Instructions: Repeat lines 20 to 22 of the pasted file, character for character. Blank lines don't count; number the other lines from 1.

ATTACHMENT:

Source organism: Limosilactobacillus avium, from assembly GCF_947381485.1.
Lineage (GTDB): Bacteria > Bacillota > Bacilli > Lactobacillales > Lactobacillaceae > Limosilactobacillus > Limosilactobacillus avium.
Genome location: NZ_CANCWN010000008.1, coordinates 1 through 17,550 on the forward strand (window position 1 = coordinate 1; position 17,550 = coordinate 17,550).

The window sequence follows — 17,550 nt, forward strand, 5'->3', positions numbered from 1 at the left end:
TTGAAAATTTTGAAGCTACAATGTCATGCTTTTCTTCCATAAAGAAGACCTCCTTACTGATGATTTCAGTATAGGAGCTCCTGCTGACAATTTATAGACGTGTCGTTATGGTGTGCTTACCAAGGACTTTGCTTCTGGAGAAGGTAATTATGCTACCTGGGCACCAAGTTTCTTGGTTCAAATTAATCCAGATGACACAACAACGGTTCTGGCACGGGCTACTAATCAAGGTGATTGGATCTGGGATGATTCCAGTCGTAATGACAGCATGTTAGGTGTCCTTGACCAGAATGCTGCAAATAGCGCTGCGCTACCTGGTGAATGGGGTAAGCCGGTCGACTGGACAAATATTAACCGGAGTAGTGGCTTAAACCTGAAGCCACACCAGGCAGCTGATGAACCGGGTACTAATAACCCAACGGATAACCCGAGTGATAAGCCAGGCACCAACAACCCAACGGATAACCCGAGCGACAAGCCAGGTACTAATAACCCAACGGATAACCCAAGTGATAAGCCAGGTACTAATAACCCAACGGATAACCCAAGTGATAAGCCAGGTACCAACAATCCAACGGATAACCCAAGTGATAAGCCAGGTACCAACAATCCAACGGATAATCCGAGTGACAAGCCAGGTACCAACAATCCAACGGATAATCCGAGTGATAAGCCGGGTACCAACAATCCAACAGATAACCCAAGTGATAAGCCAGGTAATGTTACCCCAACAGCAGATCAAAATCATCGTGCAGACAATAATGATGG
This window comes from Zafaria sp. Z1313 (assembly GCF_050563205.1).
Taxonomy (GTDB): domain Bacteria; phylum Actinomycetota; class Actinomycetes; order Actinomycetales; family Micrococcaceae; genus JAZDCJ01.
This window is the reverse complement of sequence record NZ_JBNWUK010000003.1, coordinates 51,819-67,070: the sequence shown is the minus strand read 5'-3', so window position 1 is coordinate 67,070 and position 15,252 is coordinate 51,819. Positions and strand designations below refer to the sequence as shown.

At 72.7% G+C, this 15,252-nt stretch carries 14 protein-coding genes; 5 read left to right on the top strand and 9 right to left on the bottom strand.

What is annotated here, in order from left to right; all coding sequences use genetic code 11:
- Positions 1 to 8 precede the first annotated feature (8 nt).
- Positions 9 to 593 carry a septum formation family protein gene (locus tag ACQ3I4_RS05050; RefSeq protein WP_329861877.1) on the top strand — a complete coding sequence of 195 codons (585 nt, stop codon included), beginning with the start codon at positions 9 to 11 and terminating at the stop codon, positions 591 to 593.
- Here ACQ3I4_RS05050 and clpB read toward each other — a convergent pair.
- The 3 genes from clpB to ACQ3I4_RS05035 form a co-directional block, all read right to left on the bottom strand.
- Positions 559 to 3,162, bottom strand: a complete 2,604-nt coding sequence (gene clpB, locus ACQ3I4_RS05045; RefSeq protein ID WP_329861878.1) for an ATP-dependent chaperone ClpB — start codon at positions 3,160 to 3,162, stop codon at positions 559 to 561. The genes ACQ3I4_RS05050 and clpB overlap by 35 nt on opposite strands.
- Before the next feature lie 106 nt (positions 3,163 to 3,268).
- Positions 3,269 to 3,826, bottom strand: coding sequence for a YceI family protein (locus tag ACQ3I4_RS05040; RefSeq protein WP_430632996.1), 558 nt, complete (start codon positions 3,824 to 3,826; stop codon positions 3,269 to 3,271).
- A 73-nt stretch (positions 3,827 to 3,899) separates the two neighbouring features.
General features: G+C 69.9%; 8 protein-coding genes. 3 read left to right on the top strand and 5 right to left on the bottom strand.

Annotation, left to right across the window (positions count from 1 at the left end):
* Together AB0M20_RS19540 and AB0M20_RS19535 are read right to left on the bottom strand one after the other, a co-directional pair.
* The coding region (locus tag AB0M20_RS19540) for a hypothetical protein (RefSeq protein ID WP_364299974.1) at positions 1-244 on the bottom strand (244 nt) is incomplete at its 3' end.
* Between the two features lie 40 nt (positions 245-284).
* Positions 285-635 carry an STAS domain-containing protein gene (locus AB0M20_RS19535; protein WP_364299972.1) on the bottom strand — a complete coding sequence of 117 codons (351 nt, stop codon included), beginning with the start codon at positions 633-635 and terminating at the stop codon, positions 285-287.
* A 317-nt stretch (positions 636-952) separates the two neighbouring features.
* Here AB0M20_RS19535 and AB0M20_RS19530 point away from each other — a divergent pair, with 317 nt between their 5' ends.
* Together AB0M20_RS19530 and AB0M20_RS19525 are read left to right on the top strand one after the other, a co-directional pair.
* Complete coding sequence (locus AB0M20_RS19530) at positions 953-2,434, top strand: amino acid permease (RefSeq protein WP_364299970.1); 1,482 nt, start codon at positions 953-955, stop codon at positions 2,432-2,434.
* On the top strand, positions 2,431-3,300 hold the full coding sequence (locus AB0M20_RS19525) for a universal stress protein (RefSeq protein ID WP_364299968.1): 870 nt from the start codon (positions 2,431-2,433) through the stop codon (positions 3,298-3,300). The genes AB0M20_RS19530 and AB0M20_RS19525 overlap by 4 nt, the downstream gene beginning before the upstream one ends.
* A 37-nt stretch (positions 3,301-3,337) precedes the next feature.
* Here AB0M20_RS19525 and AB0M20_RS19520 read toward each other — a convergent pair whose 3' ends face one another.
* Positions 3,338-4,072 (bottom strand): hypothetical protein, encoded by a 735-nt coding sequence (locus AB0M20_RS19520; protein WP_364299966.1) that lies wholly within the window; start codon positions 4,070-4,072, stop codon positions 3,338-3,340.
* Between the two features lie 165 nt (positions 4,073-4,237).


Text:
Annotation, left to right across the window (positions count from 1 at the left end):
* Together AB0M20_RS19540 and AB0M20_RS19535 are read right to left on the bottom strand one after the other, a co-directional pair.
* The coding region (locus tag AB0M20_RS19540) for a hypothetical protein (RefSeq protein ID WP_364299974.1) at positions 1-244 on the bottom strand (244 nt) is incomplete at its 3' end.